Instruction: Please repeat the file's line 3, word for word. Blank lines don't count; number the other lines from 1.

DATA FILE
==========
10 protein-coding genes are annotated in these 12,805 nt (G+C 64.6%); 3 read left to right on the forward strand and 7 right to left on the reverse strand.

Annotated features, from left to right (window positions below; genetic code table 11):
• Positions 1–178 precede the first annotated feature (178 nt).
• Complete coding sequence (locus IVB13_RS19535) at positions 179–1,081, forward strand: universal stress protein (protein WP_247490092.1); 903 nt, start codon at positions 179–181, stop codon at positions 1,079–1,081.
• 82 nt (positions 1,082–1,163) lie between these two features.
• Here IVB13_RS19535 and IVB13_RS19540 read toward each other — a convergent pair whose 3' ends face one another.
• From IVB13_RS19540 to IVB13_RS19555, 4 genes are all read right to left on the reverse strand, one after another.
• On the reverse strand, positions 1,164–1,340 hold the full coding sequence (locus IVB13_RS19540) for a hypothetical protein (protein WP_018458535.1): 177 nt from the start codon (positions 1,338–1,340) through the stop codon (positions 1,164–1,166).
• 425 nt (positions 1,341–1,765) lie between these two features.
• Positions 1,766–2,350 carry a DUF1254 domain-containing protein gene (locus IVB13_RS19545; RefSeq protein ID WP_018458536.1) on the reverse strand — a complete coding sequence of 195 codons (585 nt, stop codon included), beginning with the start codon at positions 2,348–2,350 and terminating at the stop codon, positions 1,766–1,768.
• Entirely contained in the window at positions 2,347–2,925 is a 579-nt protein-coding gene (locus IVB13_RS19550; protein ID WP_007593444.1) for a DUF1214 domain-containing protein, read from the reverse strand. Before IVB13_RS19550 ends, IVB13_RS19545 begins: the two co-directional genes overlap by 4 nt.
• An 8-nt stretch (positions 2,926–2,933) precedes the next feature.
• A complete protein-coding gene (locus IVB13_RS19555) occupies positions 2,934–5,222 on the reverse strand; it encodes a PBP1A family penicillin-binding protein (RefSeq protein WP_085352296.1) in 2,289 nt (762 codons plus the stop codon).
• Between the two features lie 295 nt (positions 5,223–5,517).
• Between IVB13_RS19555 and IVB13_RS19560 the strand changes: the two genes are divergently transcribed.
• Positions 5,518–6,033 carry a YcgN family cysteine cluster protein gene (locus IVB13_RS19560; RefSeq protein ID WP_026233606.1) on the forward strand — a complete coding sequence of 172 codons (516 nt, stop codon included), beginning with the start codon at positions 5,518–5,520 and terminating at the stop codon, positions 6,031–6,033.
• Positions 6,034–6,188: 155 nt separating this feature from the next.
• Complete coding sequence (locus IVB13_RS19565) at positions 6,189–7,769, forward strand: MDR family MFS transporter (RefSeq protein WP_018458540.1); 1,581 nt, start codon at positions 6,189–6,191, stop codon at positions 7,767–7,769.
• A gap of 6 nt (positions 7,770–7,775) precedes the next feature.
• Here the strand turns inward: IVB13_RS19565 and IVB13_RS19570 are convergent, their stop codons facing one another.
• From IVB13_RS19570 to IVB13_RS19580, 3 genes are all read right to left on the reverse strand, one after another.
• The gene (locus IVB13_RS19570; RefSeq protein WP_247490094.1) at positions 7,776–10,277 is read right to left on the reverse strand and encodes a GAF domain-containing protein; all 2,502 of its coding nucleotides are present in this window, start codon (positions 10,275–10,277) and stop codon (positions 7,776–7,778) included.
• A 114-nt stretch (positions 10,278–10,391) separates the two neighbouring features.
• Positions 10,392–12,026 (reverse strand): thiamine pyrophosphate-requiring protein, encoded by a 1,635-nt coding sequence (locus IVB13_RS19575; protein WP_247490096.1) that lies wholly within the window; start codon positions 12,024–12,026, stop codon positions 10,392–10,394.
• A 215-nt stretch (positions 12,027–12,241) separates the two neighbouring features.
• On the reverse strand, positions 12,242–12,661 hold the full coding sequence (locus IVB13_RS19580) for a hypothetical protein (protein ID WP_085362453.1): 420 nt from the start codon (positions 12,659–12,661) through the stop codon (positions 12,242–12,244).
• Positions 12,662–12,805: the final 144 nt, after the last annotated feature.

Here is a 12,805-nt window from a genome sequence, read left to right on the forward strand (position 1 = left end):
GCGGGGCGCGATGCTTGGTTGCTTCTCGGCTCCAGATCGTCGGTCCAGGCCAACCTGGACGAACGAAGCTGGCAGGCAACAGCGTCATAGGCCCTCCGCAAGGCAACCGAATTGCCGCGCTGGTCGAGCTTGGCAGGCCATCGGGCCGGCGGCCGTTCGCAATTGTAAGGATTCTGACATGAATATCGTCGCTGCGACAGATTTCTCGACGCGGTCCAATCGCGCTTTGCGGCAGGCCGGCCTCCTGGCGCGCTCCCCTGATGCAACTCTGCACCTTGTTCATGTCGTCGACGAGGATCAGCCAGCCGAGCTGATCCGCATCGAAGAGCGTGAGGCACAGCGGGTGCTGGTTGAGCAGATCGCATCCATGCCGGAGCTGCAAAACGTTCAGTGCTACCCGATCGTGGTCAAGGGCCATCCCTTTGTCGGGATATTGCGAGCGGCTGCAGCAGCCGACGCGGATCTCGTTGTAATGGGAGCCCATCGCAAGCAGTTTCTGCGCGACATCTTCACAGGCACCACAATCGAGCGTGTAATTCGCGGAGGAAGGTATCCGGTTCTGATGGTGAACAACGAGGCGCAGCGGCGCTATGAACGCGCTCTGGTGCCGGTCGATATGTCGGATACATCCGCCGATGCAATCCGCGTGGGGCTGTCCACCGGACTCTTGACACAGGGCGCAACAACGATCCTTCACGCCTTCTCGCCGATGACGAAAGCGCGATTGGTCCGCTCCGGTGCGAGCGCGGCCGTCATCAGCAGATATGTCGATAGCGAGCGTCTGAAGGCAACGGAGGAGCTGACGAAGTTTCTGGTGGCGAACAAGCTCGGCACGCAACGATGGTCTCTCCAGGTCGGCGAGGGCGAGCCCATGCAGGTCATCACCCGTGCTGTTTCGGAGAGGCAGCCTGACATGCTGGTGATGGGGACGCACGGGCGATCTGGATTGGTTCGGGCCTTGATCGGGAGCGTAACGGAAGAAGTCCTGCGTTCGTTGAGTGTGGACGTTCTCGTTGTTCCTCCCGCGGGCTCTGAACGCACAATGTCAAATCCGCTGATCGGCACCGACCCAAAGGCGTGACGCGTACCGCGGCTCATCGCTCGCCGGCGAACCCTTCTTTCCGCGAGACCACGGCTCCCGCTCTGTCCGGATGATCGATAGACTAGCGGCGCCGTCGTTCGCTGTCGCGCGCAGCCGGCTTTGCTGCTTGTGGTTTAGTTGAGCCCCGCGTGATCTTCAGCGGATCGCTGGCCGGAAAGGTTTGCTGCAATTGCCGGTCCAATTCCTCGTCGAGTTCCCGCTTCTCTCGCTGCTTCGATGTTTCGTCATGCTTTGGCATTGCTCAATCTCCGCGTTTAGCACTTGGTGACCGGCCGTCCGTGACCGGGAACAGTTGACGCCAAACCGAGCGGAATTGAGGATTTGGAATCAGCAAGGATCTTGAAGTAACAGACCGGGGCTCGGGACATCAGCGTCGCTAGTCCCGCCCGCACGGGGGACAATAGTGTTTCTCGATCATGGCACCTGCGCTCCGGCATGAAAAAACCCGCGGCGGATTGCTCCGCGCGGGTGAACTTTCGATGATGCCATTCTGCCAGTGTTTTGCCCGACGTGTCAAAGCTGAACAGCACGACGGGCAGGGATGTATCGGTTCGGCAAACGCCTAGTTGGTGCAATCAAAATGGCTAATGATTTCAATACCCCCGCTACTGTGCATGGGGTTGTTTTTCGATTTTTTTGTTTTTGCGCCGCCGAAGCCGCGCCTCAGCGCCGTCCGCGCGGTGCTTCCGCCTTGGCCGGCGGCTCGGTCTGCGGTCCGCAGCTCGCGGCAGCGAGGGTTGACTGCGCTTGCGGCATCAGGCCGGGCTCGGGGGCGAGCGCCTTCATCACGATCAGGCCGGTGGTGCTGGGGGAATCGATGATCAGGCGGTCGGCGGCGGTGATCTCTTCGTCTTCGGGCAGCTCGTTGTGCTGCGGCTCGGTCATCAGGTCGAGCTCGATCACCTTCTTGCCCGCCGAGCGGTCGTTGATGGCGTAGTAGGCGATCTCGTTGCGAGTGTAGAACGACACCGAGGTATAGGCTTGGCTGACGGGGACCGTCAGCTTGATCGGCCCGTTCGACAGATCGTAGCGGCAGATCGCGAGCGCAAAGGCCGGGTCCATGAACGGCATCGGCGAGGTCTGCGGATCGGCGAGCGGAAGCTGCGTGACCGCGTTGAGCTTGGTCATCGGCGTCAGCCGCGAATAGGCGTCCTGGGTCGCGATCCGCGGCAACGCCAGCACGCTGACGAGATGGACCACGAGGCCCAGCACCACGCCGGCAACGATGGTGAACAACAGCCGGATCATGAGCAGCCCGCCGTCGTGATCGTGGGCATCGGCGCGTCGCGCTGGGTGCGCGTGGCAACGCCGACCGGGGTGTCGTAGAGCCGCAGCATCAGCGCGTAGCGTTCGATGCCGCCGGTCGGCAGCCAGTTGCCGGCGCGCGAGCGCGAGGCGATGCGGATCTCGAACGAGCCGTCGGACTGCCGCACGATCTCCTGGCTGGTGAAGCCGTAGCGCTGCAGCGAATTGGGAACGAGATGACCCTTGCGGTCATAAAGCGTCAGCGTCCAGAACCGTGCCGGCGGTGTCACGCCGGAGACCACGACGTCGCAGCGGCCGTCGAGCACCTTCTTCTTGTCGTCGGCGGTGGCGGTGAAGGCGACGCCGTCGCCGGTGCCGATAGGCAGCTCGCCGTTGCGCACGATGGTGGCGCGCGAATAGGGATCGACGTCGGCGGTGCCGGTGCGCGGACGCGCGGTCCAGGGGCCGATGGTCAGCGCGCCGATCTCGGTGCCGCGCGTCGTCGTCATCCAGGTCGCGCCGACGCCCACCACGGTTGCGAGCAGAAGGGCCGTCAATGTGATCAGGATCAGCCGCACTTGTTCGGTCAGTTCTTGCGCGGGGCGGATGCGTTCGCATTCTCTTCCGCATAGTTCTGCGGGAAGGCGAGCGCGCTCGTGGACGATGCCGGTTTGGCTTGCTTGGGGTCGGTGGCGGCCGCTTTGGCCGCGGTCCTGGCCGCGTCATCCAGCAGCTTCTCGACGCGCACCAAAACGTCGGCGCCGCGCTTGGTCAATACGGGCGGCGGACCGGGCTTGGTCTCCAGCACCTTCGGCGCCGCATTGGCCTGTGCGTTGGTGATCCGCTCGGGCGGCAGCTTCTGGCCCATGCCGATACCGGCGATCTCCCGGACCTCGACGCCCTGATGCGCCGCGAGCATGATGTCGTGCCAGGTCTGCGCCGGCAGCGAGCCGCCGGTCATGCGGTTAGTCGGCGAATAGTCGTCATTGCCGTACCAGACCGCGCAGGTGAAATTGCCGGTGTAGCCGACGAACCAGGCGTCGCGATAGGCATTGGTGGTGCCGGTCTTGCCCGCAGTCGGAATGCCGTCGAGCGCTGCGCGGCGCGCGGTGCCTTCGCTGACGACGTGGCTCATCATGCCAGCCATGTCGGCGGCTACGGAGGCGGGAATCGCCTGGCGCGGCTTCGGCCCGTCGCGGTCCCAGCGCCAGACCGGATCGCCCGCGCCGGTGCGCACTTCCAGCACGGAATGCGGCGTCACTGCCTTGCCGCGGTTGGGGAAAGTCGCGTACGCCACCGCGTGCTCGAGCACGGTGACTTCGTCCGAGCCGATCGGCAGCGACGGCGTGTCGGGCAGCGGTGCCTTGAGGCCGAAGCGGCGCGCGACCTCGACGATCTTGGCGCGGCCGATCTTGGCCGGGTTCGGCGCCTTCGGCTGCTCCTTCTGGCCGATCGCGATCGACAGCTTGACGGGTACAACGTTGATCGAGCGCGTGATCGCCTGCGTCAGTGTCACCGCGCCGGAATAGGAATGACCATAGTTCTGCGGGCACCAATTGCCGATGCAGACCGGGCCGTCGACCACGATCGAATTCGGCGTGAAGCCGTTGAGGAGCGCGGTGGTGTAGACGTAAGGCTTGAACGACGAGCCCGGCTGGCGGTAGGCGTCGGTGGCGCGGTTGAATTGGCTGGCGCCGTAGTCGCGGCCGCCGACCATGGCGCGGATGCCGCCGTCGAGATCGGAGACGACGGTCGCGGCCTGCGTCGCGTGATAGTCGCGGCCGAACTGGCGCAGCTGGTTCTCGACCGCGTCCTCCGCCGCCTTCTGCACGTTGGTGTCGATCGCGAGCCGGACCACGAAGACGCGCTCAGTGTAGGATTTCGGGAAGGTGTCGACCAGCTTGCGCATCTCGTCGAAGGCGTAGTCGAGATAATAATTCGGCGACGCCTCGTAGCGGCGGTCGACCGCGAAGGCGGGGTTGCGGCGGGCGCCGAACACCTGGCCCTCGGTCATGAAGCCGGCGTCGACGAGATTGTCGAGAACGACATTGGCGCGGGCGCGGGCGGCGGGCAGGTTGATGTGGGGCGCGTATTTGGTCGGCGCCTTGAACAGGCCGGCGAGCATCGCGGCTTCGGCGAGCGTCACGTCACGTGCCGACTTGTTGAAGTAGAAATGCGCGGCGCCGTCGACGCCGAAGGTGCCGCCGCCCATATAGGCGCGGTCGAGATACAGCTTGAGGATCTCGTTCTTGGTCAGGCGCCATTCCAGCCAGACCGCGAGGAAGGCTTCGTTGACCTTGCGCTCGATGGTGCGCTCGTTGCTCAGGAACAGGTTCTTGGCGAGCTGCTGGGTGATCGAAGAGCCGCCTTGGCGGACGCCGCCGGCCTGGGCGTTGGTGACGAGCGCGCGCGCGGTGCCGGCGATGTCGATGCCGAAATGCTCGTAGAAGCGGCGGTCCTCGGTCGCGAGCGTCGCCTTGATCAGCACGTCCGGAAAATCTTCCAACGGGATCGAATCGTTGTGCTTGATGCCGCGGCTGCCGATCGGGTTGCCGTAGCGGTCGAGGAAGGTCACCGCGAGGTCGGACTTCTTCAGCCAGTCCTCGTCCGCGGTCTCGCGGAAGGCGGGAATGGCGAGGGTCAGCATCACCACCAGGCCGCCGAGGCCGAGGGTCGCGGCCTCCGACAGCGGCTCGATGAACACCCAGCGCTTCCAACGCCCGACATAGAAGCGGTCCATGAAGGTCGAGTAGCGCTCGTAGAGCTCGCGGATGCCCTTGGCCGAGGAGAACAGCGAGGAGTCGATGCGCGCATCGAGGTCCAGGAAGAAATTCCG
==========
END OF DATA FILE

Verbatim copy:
• Positions 1–178 precede the first annotated feature (178 nt).